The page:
Merrillville, IN-based NiSource confirmed yesterday what someobservers have suspected for some time: that Columbia EnergyGroup’s failed bid for Consolidated Natural Gas was partly a veiledattempt to protect itself from being targeted by a buyer. NiSourceannounced that it has had an offer for Columbia on the table sinceApril 1 but has been rebuffed repeatedly and is making its hostilebid public in an effort to pressure Columbia’s board.
“We’re announcing this offer after a formal offer to theColumbia board of directors was rejected, repeated requests fordiscussion were ignored and Columbia’s financial advisors informedus on May 28 that the company was unwilling to talk with us,” saidNiSource Chairman Gary L. Neale. “We believe that allconstituencies will find this offer to be so compelling thatColumbia’s board will no longer be able to ignore it.”
Accompanying its public announcement was a letter dated June 7to Columbia CEO Oliver G. “Rick” Richard, in which Neale reiteratedhis company’s $5.7 billion all-cash offer ($68/share). The bid is a31% premium over a 20-day average of Columbia’s share price as oflast Friday and a premium to Columbia’s all-time high stock price.NiSource also would assume about $2.25 billion in Columbia debt.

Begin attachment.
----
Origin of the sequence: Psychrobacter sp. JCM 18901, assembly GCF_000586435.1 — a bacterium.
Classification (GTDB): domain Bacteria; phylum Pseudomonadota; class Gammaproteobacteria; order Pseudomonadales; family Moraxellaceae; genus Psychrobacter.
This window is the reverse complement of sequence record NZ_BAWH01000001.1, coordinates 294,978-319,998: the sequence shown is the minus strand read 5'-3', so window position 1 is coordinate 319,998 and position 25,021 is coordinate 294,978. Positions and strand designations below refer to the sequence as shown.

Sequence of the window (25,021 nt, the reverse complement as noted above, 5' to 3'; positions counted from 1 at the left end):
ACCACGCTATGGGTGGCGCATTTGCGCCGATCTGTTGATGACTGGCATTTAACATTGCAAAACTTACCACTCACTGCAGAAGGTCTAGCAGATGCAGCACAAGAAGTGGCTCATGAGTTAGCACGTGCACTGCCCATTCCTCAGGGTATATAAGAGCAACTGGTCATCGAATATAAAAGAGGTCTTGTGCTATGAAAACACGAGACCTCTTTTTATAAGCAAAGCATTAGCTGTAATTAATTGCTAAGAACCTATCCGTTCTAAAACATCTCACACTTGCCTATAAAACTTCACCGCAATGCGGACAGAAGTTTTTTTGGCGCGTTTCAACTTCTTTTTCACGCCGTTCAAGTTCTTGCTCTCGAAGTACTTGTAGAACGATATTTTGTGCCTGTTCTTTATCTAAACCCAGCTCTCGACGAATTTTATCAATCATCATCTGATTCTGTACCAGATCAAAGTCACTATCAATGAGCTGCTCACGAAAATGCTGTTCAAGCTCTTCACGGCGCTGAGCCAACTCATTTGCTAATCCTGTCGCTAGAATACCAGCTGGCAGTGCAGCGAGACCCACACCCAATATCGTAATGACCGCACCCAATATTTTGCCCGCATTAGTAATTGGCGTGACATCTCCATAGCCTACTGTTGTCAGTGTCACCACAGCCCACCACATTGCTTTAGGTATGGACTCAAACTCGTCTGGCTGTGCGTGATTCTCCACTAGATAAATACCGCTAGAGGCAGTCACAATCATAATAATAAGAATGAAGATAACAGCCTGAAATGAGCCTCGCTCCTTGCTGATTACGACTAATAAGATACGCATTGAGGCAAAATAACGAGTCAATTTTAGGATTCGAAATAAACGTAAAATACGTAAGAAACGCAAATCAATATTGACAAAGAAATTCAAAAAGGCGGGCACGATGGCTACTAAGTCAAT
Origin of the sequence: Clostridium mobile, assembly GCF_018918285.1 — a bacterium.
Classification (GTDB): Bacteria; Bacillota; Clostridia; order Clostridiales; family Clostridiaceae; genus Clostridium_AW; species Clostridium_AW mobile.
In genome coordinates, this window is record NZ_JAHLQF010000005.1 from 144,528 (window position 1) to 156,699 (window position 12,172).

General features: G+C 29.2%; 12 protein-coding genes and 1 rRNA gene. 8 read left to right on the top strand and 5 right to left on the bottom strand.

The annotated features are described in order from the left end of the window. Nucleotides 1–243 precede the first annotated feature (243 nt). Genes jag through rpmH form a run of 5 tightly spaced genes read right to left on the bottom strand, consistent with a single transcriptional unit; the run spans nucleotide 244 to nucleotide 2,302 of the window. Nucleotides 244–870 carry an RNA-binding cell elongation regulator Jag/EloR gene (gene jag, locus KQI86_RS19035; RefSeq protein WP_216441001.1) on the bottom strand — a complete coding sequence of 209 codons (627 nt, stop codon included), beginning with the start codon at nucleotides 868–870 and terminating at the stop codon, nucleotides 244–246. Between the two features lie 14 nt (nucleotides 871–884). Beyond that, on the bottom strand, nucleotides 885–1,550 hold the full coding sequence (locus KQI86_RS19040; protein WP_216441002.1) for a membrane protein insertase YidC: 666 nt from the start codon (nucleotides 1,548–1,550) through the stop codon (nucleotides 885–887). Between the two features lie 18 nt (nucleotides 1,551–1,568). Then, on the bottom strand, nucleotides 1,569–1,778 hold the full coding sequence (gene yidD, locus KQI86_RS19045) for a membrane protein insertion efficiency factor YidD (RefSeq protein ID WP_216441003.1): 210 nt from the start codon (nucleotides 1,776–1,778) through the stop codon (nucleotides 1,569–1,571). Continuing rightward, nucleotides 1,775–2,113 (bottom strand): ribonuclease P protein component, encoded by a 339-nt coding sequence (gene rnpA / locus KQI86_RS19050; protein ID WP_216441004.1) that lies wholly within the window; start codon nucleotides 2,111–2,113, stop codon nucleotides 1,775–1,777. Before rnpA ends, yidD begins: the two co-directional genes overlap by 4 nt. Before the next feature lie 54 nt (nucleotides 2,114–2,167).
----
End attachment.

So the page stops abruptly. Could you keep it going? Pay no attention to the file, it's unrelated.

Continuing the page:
Neale said if Columbia’s board does not respond, the next stepwould be a tender offer directly to Columbia’s shareholders. “Weare confident that your shareholders will enthusiastically supportour proposal,” Neale told Richard. He did not set a deadline for aColumbia response, however.
Richard immediately fired off a sharp retort, saying the companyis “not for sale and is not interested in any merger transaction inwhich another company acquires control of Columbia. Our return toshareholders over the last three years supports our belief that thebest long-term interest of Columbia and its shareholders is forColumbia to remain an independent company free to implement overtime its strategic business plan.
“Nevertheless, in light of the formal nature of the offer setforth in your letter, your offer will be considered by our board ofdirectors. After the consideration of your offer by our board, wewill advise you of the board’s conclusions,” he said.